<div style="display:inline;"> <img height="1" width="1" style="border-style:none;" alt="" src="//googleads.g.doubleclick.net/pagead/viewthroughconversion/1028731116/?value=0&amp;guid=ON&amp;script=0">
5 ISSUES FOR £5 Subscribe to Country Smallholding today click here

How to prepare your smallholding for winter

PUBLISHED: 09:54 09 November 2017 | UPDATED: 09:56 09 November 2017

Get ready - winter is on its way!

Get ready - winter is on its way!


Jack Smellie offers some tips on how to prepare your smallholding for the winter

There is plenty of winter preparation to be done on the smallholding at this time of year:


Ideally barns and sheds should be full of your predicted hay/haylage/silage and straw requirements by October/November and, assuming you have the storage space, you really want enough to keep you going through till March. If, like us, vehicular access in the winter is poor, getting those bales in is crucial before the land becomes too soggy. No two winters are the same, but we keep all-year round records of our hay/straw usage so we can sensibly predict the numbers we need.

Livestock numbers

Your winter numbers should be as low as practical. You don’t want the extra work or feed costs that come with carrying ‘additional passengers’; nor do you want the extra feet on your land. This is particularly important for poultry numbers just in case we have another avian flu lockdown – something that seems fairly likely, especially in high risk areas.


Hopefully none of us will be short of water (definitely not in the South West), but making sure that you can collect it where you need it and direct what you don’t need away into ditches/drains, is crucial. The soggy summer has shown us several places where we need more drainage and convinced us to get bigger water tanks to collect the run-off from our field shelters/barns. Other water related preparations include checking, cleaning and fixing guttering and ensuring any hosepipes we use to fill containers are leak free.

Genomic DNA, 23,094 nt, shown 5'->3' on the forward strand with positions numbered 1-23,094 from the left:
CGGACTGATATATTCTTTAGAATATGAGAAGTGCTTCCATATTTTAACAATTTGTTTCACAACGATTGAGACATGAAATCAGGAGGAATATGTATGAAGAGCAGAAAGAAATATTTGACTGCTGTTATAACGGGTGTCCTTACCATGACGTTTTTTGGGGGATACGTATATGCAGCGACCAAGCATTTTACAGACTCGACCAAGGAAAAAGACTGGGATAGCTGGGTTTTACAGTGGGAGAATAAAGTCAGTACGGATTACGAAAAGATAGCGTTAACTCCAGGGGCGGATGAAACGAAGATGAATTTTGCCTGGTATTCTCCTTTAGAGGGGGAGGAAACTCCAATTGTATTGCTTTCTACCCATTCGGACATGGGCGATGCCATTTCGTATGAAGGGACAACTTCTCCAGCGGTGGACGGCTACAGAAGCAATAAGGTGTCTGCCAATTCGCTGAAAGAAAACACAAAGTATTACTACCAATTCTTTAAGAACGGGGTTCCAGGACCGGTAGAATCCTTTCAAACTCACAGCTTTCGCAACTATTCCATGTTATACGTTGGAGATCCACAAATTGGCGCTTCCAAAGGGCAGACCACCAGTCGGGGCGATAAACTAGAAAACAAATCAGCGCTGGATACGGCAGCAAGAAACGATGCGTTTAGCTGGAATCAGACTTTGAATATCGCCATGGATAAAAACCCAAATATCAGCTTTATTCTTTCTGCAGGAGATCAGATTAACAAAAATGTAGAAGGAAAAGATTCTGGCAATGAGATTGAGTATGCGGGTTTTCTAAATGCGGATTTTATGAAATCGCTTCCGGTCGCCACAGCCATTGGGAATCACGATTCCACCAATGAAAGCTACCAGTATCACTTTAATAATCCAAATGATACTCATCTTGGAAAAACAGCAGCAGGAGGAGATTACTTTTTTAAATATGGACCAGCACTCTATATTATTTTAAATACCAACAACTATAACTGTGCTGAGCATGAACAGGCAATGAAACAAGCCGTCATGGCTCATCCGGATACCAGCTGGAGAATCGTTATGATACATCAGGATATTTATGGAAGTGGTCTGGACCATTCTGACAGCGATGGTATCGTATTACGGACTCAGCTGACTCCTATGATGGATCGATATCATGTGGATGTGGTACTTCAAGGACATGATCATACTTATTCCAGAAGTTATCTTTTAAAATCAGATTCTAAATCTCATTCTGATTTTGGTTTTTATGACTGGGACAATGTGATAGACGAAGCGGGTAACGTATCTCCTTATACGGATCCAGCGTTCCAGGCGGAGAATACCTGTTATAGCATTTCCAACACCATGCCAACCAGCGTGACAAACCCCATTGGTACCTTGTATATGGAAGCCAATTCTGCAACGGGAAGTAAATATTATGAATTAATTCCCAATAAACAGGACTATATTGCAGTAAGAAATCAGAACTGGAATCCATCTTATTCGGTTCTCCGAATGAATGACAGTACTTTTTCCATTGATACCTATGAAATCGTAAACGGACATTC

We are a huge fan of woodchip to help stop that mud-creep. We have a woodchip goat path that allows our goats to get from the barn to their field shelter, an outside woodchip ‘cow pad’ attached to our winter cow sheds, and we also use woodchip in front of some of our field shelters. Now is the time to top all these up, not in the middle of winter when access is rubbish and the mud has started to win. It’s the same if you need to put hardcore down by any gateways.


You may not use as many tools/machinery over the winter, but what you do use needs to really be up for the job, so make sure everything is fixed, greased, sharpened as required and that you have enough of everything. We have one pitchfork by each barn/stable/shelter; that way we don’t have to carry them around or put the job off because we haven’t got what we need right there and then.


You want to minimise traffic on the land as much as you can (animal and human) so make sure all equipment/feed etc is where you need it – no late night head-torch mud slides to retrieve that water trough you should have moved weeks ago. If, like us, you have to swap the quad for the two-wheeled wheelbarrow, make sure it’s accessible and ready to go: tyre pressures checked, dust caps in place, axles greased.